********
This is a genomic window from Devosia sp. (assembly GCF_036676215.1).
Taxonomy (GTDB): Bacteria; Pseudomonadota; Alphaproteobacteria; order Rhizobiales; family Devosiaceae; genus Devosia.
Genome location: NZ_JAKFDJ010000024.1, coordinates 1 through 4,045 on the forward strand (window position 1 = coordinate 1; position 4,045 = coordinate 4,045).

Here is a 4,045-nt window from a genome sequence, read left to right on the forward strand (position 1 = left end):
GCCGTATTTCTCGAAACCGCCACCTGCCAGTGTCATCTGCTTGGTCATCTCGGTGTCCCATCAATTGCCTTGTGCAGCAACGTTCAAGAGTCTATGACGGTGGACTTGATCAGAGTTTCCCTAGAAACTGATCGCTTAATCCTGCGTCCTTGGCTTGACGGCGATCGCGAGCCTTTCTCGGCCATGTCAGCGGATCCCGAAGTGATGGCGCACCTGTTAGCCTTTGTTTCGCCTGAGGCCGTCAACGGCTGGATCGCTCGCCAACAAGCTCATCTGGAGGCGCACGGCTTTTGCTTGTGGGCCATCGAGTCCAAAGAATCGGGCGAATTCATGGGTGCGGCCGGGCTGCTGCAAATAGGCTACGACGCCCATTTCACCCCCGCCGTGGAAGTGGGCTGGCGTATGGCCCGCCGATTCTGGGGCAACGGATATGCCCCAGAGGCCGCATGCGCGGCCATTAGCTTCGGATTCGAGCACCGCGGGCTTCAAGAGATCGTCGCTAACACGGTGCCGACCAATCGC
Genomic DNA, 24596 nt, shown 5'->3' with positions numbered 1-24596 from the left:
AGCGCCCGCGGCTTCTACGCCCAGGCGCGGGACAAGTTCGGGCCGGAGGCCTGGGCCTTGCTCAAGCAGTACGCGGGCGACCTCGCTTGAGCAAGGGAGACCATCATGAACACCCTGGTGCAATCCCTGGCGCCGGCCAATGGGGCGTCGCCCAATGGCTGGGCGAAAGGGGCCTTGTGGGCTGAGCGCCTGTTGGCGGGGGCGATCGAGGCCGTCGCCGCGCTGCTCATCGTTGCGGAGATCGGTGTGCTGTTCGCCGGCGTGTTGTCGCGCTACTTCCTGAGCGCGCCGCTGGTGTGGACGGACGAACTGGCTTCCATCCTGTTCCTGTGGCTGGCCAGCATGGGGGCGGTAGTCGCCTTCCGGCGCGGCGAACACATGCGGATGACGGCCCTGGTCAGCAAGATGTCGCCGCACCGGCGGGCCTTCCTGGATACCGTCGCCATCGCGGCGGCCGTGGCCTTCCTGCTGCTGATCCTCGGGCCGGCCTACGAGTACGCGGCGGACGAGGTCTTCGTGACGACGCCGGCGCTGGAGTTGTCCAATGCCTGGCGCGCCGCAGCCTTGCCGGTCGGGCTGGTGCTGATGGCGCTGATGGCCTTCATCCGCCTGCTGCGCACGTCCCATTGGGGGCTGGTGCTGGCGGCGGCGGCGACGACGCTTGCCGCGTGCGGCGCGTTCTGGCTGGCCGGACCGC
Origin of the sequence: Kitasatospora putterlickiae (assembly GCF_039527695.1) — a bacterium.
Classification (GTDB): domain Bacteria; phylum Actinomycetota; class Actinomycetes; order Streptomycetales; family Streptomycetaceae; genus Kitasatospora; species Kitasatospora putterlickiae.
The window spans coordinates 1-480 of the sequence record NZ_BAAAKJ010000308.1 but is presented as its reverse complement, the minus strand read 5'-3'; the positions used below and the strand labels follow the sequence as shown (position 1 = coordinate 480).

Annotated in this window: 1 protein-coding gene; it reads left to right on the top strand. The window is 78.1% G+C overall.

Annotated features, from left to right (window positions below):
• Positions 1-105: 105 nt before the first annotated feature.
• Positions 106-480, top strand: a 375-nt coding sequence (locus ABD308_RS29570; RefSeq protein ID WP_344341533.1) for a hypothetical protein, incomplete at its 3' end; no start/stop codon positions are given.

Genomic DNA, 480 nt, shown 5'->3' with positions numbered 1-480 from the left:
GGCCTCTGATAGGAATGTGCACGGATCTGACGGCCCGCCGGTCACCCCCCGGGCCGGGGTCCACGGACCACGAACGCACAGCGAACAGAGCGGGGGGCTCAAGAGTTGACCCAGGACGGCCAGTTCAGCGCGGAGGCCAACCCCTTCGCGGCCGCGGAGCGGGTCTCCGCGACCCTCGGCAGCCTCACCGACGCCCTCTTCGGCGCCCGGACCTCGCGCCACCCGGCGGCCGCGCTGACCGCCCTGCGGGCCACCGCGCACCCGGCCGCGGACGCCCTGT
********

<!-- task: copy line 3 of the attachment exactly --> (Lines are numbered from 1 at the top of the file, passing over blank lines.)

Genome location: NZ_JAKFDJ010000024.1, coordinates 1 through 4,045 on the forward strand (window position 1 = coordinate 1; position 4,045 = coordinate 4,045).